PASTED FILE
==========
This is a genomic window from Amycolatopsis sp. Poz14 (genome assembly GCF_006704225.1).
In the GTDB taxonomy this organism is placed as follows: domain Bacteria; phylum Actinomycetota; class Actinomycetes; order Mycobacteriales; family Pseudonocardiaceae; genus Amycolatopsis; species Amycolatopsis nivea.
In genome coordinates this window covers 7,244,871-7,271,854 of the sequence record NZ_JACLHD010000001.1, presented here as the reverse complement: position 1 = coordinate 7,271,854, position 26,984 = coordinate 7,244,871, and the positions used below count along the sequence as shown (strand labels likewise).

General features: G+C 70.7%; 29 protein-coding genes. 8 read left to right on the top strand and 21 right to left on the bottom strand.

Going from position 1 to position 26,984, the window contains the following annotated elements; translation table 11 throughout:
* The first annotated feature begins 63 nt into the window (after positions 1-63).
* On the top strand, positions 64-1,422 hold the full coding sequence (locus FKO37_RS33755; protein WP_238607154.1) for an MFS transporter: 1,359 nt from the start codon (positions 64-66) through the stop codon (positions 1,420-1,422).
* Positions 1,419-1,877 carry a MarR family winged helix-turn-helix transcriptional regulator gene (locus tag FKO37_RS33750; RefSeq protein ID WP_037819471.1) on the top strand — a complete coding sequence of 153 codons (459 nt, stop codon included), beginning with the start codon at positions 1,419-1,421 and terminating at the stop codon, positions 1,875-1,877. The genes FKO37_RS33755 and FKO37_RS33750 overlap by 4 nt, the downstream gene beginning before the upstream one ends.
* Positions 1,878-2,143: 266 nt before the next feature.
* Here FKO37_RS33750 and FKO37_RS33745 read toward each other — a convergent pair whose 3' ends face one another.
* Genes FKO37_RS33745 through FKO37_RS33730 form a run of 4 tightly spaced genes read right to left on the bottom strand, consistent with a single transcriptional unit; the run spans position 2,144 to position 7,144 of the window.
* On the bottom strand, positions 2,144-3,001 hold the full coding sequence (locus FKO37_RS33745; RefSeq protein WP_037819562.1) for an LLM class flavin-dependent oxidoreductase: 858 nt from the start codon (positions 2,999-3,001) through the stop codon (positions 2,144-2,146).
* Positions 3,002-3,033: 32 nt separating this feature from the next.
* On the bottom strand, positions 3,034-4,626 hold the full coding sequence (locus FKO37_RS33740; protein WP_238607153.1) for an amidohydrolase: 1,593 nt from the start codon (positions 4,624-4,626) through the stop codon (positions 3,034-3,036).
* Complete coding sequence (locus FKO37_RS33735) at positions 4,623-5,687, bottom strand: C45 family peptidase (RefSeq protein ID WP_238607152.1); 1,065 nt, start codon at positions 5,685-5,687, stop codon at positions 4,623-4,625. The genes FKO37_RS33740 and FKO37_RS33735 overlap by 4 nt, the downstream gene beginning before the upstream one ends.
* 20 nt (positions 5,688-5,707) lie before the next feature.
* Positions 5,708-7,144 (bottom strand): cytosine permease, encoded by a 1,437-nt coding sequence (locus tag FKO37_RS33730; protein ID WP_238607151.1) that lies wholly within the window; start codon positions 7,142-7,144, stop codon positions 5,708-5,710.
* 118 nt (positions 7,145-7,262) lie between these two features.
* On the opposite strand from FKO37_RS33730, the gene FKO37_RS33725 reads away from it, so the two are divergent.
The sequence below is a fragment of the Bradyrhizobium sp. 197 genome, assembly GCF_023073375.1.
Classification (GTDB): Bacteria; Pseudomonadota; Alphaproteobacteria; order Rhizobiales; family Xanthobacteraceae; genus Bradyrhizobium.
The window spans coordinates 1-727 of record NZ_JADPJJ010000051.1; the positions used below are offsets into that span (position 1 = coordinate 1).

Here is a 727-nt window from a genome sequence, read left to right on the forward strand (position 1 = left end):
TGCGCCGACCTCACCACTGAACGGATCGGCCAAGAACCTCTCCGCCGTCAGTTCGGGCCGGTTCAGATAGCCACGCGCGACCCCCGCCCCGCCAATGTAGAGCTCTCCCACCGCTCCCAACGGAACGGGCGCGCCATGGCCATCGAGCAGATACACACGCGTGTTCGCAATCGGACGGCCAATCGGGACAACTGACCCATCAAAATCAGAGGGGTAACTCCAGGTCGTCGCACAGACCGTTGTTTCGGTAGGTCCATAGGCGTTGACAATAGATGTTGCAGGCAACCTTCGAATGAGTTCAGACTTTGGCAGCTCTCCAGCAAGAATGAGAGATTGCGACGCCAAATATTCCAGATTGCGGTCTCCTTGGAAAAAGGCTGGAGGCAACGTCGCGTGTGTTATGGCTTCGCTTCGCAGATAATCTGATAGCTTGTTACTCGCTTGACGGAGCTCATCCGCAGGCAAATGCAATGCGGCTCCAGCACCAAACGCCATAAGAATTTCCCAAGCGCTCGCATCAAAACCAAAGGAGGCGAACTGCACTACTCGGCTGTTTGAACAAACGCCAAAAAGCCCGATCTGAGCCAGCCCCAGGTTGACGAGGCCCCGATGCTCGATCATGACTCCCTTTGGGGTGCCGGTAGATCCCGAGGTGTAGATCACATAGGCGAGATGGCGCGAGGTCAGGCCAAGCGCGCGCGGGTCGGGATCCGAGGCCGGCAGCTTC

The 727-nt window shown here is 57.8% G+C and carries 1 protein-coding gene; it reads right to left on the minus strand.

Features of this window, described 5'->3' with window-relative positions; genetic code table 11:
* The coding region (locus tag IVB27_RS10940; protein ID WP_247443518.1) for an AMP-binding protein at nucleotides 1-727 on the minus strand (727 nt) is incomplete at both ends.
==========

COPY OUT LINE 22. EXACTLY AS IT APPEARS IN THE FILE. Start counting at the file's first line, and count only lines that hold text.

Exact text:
The window spans coordinates 1-727 of record NZ_JADPJJ010000051.1; the positions used below are offsets into that span (position 1 = coordinate 1).